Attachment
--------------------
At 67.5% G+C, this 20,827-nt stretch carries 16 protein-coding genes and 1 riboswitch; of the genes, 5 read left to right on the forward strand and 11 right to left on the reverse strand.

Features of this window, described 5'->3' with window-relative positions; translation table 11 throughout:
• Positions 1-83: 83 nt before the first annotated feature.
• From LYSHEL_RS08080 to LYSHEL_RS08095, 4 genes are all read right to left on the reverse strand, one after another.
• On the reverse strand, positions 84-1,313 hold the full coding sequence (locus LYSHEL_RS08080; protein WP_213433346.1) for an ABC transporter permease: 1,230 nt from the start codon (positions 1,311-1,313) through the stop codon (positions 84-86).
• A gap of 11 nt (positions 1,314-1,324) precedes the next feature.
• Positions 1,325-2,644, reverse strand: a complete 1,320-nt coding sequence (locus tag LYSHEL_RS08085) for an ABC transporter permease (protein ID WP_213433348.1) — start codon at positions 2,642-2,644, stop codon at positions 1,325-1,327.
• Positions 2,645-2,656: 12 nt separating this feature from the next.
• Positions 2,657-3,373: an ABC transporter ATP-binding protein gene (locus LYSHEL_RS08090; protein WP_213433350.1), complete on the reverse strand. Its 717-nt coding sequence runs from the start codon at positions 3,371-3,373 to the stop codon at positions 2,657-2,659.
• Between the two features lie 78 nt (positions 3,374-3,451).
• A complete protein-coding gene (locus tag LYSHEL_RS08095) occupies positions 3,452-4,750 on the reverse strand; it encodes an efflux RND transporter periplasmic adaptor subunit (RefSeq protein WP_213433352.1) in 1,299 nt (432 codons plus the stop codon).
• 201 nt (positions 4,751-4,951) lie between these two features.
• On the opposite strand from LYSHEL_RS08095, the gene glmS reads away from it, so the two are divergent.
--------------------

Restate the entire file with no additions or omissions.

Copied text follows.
At 67.5% G+C, this 20,827-nt stretch carries 16 protein-coding genes and 1 riboswitch; of the genes, 5 read left to right on the forward strand and 11 right to left on the reverse strand.

Features of this window, described 5'->3' with window-relative positions; translation table 11 throughout:
• Positions 1-83: 83 nt before the first annotated feature.
• From LYSHEL_RS08080 to LYSHEL_RS08095, 4 genes are all read right to left on the reverse strand, one after another.
• On the reverse strand, positions 84-1,313 hold the full coding sequence (locus LYSHEL_RS08080; protein WP_213433346.1) for an ABC transporter permease: 1,230 nt from the start codon (positions 1,311-1,313) through the stop codon (positions 84-86).
• A gap of 11 nt (positions 1,314-1,324) precedes the next feature.
• Positions 1,325-2,644, reverse strand: a complete 1,320-nt coding sequence (locus tag LYSHEL_RS08085) for an ABC transporter permease (protein ID WP_213433348.1) — start codon at positions 2,642-2,644, stop codon at positions 1,325-1,327.
• Positions 2,645-2,656: 12 nt separating this feature from the next.
• Positions 2,657-3,373: an ABC transporter ATP-binding protein gene (locus LYSHEL_RS08090; protein WP_213433350.1), complete on the reverse strand. Its 717-nt coding sequence runs from the start codon at positions 3,371-3,373 to the stop codon at positions 2,657-2,659.
• Between the two features lie 78 nt (positions 3,374-3,451).
• A complete protein-coding gene (locus tag LYSHEL_RS08095) occupies positions 3,452-4,750 on the reverse strand; it encodes an efflux RND transporter periplasmic adaptor subunit (RefSeq protein WP_213433352.1) in 1,299 nt (432 codons plus the stop codon).
• 201 nt (positions 4,751-4,951) lie between these two features.
• On the opposite strand from LYSHEL_RS08095, the gene glmS reads away from it, so the two are divergent.